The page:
The biannual feature updates that Windows 10 receives are phasing out, being replaced by just one in the second half of each year by 2025.
In a post to the Windows Experience blog Focusing on the Windows 10 November 2021 update, John Cable, vice president, program management, Windows maintenance and delivery, announced a major change in the way Windows 10 receives updates going forward.
Until now, Microsoft has been rolling out feature updates for the operating system twice a year. However, this practice has now been replaced with a single feature update each year. Microsoft classifies them as “maintenance options” and the new approach is called the general availability channel. The semi-annual channel, called the semi-annual channel, is being phased out.
The move to annual updates should be welcomed by just about everyone. Feature updates can take a long time to download and install, and only then do you find out if Microsoft has successfully cracked the operating system for your particular hardware setup. Only having to go through this ordeal once, rather than twice a year, is a positive step. Security Updates and Patch Tuesdays, however, should continue as normal.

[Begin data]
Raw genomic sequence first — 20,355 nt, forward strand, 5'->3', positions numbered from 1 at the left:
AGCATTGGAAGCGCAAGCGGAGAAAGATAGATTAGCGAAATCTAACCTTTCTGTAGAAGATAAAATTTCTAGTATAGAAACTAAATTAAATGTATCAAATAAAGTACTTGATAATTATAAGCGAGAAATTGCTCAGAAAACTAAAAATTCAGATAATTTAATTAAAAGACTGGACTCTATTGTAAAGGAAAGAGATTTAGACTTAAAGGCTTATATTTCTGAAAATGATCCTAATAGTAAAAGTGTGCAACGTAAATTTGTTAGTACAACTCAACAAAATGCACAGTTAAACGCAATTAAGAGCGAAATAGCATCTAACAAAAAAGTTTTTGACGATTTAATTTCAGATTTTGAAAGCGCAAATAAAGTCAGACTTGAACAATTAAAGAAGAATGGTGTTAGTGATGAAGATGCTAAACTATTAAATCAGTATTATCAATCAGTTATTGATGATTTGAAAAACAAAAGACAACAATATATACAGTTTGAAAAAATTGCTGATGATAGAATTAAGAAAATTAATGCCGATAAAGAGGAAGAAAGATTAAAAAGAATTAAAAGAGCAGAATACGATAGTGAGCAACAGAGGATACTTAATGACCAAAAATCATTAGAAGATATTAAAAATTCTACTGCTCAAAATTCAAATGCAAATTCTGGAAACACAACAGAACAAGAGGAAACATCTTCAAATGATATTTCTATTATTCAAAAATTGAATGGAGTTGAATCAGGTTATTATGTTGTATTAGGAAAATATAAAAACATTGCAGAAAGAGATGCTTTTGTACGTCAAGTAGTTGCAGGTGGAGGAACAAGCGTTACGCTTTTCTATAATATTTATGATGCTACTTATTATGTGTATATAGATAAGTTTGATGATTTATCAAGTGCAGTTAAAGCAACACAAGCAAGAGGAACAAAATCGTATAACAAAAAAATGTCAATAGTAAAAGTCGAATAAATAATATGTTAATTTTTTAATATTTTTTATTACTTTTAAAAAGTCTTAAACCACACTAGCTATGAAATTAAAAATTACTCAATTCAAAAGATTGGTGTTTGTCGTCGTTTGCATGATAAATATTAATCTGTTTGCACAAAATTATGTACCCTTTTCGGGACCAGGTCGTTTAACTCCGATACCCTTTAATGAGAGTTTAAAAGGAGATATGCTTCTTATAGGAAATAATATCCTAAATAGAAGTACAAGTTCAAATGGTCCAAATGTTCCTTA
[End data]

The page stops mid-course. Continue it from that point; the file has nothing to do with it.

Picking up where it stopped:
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Microsoft has also confirmed that it will continue to support at least one version of Windows 10 until October 14, 2025. Windows 10 Home and Pro editions of the November 2021 update will receive 18 months of maintenance and support. . Education and Enterprise editions benefit from 30 months. At the same time, Microsoft will push as many people as possible to switch to Windows 11, which also only rolls out feature updates once a year.
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